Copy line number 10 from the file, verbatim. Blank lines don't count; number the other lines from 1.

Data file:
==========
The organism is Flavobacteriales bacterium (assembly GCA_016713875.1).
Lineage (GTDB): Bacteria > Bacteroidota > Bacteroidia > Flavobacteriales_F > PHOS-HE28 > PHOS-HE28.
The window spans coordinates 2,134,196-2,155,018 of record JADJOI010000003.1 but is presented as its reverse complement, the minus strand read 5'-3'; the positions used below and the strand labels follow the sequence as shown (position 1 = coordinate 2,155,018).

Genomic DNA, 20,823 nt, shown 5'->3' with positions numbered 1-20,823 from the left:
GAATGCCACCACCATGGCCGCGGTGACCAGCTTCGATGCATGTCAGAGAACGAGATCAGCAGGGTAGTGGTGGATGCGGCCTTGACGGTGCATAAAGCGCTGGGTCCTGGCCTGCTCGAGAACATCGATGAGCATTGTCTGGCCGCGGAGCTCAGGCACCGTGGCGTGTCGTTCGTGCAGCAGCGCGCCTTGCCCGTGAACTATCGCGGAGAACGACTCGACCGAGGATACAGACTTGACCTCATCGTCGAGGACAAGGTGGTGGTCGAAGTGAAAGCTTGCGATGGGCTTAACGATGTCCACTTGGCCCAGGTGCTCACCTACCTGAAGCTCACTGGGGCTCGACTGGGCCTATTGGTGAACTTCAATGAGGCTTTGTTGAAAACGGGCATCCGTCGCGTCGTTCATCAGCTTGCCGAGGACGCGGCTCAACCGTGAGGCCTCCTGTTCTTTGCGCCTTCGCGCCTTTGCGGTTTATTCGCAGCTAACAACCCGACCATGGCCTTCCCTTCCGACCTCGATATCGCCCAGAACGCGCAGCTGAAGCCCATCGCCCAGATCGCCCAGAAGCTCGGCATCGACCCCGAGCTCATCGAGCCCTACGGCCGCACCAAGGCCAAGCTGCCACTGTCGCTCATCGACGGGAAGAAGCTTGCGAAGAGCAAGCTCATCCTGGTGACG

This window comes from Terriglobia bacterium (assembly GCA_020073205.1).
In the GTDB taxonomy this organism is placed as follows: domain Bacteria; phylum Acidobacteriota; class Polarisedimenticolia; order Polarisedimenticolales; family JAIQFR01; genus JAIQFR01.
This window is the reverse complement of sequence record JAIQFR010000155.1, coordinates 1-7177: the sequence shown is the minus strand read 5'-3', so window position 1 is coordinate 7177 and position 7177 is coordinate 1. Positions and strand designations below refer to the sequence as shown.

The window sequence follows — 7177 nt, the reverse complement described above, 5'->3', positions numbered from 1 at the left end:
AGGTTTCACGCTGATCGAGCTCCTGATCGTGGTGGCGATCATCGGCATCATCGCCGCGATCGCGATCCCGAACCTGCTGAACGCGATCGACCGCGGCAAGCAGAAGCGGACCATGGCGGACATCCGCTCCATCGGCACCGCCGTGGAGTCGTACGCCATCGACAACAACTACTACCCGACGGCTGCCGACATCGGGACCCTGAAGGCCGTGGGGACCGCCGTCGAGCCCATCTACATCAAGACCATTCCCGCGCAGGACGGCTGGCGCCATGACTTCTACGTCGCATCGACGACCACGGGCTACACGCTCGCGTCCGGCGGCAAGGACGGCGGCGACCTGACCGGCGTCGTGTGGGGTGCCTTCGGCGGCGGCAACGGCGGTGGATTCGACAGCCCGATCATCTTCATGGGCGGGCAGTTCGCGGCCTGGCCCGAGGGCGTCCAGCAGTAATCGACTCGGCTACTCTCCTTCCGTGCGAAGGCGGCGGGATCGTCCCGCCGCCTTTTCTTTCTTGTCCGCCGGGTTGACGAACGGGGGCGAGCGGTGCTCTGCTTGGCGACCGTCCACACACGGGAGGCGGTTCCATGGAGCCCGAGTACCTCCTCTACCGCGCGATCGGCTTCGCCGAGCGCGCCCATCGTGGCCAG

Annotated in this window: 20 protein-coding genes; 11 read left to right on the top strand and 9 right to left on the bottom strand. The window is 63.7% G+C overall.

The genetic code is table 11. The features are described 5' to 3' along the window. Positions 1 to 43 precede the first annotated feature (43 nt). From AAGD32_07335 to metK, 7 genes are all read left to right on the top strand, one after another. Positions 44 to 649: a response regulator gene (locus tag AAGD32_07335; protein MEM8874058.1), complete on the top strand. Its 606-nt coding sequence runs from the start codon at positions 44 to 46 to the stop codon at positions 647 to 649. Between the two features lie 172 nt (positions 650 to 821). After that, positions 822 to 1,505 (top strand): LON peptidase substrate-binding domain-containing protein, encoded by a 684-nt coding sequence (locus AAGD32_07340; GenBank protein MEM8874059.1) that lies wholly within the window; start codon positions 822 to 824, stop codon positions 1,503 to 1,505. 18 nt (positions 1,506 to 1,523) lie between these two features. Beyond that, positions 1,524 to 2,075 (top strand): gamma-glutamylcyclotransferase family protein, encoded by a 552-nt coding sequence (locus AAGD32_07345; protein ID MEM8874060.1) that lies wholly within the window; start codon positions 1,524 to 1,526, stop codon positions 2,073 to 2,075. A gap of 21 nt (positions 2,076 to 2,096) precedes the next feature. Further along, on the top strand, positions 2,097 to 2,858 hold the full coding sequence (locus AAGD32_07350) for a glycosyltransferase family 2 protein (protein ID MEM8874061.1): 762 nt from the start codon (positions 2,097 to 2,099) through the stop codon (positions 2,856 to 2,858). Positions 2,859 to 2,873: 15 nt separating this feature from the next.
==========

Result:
AGGTTTCACGCTGATCGAGCTCCTGATCGTGGTGGCGATCATCGGCATCATCGCCGCGATCGCGATCCCGAACCTGCTGAACGCGATCGACCGCGGCAAGCAGAAGCGGACCATGGCGGACATCCGCTCCATCGGCACCGCCGTGGAGTCGTACGCCATCGACAACAACTACTACCCGACGGCTGCCGACATCGGGACCCTGAAGGCCGTGGGGACCGCCGTCGAGCCCATCTACATCAAGACCATTCCCGCGCAGGACGGCTGGCGCCATGACTTCTACGTCGCATCGACGACCACGGGCTACACGCTCGCGTCCGGCGGCAAGGACGGCGGCGACCTGACCGGCGTCGTGTGGGGTGCCTTCGGCGGCGGCAACGGCGGTGGATTCGACAGCCCGATCATCTTCATGGGCGGGCAGTTCGCGGCCTGGCCCGAGGGCGTCCAGCAGTAATCGACTCGGCTACTCTCCTTCCGTGCGAAGGCGGCGGGATCGTCCCGCCGCCTTTTCTTTCTTGTCCGCCGGGTTGACGAACGGGGGCGAGCGGTGCTCTGCTTGGCGACCGTCCACACACGGGAGGCGGTTCCATGGAGCCCGAGTACCTCCTCTACCGCGCGATCGGCTTCGCCGAGCGCGCCCATCGTGGCCAG